BMe Research Grant


Jian Guo




BMe Research Grant - 2021

IIIrd Prize


Doctoral School of Electrical Engineering 

BME-VIK, Department of Control Engineering and Information Technology

Supervisor: Dr. HARMATI István

Evaluating semi-cooperative Nash/Stackelberg Q-learning for traffic routes plan in a single intersection

Introducing the research area

In the urban transportation system, the existing traffic infrastructure and control system cannot meet the demand for growing traffic, resulting in frequent traffic congestions. Due to limited funds and resources, the cost-effective implementation of intelligent self-optimization systems and low-cost controllers in a real transport system is preferred to infrastructure reconstruction. The most common traffic light control strategy in the real world is the constant strategy, i.e., the time intervals of traffic lights are fixed and periodic resulting in inefficient traffic flow control. Therefore, a self-adaptive traffic signal control system is developed that offers a more efficient solution in the traffic management system and generates flexible strategies to control traffic flow via collecting and analyzing real-time data from the traffic environment.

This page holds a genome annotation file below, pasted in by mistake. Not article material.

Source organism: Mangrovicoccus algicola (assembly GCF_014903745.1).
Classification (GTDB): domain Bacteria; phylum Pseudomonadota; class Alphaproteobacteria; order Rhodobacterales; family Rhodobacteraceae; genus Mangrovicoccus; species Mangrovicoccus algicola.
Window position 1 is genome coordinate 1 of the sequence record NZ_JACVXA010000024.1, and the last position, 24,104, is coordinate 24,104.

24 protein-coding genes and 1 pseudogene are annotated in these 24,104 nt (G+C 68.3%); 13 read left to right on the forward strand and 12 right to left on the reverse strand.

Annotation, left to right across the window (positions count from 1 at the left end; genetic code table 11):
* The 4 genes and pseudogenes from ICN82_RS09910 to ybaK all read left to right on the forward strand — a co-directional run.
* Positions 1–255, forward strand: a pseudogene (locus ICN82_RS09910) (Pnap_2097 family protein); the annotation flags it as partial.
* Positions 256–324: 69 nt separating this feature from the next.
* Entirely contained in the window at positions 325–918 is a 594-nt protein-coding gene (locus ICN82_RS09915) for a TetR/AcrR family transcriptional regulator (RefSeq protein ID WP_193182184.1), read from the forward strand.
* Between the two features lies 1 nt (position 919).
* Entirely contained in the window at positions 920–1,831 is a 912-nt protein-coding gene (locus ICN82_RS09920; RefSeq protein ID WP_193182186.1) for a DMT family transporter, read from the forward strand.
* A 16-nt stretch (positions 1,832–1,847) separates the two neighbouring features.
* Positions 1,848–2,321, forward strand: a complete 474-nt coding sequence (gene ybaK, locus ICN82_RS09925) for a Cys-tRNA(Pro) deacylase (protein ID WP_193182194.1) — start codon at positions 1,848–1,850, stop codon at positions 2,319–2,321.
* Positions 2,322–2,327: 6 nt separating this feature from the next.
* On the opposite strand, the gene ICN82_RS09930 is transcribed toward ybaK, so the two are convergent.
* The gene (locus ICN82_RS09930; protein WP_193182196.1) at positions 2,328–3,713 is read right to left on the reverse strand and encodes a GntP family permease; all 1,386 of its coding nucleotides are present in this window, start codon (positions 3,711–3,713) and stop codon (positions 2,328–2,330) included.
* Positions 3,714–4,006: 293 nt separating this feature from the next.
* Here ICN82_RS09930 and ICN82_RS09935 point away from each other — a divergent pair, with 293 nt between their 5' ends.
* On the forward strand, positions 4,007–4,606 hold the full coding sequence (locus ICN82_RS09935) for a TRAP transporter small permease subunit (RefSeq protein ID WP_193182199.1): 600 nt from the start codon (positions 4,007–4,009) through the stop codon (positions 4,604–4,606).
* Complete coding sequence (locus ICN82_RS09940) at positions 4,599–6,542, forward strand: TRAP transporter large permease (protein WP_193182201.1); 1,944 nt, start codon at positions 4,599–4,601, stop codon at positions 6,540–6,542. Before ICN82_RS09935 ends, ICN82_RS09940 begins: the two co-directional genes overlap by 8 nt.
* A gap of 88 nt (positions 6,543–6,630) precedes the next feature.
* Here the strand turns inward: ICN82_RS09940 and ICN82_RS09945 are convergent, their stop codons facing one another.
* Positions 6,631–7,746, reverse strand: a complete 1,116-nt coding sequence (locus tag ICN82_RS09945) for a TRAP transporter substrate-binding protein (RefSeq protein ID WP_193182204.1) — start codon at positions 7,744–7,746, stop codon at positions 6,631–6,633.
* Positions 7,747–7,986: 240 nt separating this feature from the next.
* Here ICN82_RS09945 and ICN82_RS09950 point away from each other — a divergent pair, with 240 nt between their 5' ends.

Brief introduction of the research place

The research work takes place out in a laboratory room provided by the Department of Control Engineering and Information Technology (IIT) of BUTE. Our department aims to persist in embracing and contributing to the latest advances in its competence domains, including the newest technologies related to the application of GPGPUs and artificial intelligence in visualization and image processing, development of GRID and cloud-based services, Industry 4.0 technologies, collaborative robotics to name a few.